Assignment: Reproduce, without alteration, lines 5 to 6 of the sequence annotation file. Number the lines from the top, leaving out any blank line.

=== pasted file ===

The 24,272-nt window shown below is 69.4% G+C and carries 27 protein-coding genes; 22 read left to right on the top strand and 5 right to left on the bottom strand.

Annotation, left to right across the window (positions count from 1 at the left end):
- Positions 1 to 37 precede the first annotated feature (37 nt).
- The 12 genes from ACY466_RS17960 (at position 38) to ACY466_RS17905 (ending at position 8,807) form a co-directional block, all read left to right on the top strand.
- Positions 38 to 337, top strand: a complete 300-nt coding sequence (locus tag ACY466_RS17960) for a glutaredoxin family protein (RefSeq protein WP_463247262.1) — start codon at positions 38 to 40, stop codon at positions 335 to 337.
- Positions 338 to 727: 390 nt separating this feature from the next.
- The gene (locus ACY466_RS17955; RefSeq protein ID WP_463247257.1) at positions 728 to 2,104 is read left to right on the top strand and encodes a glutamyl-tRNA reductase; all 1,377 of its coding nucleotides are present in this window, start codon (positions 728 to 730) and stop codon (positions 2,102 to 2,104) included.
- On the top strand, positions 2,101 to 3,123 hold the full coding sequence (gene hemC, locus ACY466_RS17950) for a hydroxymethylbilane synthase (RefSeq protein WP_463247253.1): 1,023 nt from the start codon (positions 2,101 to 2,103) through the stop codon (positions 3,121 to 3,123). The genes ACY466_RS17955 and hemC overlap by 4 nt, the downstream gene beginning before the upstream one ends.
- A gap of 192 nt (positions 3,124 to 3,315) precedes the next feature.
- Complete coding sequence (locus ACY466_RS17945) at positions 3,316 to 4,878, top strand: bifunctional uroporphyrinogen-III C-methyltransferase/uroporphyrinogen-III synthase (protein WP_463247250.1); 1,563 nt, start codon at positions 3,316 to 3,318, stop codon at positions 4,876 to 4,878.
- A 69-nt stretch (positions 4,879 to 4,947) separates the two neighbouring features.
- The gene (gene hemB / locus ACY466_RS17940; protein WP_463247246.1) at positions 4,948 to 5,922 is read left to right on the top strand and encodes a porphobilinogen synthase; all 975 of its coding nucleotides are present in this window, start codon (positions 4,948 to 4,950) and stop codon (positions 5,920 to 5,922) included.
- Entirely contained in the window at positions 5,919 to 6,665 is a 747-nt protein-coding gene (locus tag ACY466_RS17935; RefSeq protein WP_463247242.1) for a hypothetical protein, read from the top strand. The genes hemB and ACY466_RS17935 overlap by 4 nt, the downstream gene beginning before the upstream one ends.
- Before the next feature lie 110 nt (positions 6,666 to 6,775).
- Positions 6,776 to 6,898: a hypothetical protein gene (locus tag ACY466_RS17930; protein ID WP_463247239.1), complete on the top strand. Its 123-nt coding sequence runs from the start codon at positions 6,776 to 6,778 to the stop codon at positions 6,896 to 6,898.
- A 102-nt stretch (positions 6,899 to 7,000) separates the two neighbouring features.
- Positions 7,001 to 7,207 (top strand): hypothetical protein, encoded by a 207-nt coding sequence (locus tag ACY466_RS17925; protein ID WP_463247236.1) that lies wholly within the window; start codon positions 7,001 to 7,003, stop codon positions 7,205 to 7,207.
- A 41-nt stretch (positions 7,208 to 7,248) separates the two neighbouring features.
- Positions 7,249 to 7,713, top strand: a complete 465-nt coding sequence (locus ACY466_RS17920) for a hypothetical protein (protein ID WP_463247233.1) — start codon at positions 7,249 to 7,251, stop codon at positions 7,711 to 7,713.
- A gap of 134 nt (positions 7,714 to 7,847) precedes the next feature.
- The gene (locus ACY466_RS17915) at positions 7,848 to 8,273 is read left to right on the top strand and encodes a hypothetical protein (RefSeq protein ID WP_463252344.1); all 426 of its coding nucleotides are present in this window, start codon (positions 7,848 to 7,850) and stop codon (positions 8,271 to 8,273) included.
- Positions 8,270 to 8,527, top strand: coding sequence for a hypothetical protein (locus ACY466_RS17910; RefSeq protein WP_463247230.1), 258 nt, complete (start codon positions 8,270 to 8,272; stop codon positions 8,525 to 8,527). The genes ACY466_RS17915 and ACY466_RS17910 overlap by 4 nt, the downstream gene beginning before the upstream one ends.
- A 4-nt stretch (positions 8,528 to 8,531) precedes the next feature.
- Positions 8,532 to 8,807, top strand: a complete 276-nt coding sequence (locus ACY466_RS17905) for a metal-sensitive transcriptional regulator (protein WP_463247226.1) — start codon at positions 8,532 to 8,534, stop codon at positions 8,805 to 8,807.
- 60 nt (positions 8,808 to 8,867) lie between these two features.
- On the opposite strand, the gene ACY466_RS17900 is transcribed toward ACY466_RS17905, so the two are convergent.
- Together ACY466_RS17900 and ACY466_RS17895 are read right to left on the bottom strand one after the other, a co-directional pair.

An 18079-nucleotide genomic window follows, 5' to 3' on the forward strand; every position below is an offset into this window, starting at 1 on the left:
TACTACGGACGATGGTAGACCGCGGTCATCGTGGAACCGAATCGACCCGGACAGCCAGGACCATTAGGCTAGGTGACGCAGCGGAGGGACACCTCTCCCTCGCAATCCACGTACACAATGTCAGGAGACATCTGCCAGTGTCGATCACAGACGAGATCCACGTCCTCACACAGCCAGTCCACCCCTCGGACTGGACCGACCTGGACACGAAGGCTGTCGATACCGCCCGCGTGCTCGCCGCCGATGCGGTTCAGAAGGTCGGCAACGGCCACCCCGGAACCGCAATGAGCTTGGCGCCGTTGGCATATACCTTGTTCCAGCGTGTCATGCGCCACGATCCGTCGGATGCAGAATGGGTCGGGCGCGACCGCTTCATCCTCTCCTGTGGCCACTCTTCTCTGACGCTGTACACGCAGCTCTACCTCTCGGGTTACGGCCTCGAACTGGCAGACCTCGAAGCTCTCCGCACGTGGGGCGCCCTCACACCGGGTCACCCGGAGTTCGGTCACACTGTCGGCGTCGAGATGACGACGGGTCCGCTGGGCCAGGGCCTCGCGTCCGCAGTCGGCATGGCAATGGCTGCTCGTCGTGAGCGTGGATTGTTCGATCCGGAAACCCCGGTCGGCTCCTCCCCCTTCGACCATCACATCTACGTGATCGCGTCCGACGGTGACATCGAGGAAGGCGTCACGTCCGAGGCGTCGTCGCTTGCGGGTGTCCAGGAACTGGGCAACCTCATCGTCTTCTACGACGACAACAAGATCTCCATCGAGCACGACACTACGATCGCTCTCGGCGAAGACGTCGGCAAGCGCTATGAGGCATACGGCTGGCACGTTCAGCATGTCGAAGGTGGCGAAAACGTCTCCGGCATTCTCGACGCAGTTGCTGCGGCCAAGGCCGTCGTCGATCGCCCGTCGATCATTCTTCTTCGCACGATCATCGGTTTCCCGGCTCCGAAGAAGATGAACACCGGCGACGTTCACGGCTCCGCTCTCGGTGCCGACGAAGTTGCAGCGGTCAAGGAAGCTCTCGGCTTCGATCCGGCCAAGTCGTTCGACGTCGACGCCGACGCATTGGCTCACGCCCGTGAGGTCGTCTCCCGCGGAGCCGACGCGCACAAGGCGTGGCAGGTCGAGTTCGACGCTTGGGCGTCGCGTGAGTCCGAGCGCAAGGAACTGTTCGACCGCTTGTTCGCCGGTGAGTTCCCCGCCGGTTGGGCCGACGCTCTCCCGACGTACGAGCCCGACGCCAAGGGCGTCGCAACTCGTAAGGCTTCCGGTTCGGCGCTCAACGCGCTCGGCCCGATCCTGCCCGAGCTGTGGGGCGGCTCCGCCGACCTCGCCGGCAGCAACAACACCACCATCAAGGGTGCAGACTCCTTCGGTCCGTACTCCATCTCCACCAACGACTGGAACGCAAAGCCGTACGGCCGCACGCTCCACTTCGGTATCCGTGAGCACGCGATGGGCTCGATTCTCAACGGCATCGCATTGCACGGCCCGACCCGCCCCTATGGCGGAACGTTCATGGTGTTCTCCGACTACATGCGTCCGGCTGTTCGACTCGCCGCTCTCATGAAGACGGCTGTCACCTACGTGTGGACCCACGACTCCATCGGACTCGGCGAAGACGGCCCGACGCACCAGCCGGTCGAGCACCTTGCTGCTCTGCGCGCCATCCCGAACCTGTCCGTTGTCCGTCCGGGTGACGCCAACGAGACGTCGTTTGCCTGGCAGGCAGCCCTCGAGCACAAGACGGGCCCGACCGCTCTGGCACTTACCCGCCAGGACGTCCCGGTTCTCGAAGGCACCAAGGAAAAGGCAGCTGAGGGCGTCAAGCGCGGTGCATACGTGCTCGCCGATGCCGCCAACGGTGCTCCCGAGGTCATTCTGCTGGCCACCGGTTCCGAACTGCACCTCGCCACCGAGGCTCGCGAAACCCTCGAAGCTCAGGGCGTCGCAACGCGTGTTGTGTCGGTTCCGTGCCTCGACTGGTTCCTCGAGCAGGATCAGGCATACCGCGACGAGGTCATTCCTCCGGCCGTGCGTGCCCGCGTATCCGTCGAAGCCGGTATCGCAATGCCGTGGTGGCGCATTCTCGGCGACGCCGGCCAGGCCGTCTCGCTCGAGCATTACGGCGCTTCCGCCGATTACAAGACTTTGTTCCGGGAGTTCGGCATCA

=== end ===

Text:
- Positions 38 to 337, top strand: a complete 300-nt coding sequence (locus tag ACY466_RS17960) for a glutaredoxin family protein (RefSeq protein WP_463247262.1) — start codon at positions 38 to 40, stop codon at positions 335 to 337.
- Positions 338 to 727: 390 nt separating this feature from the next.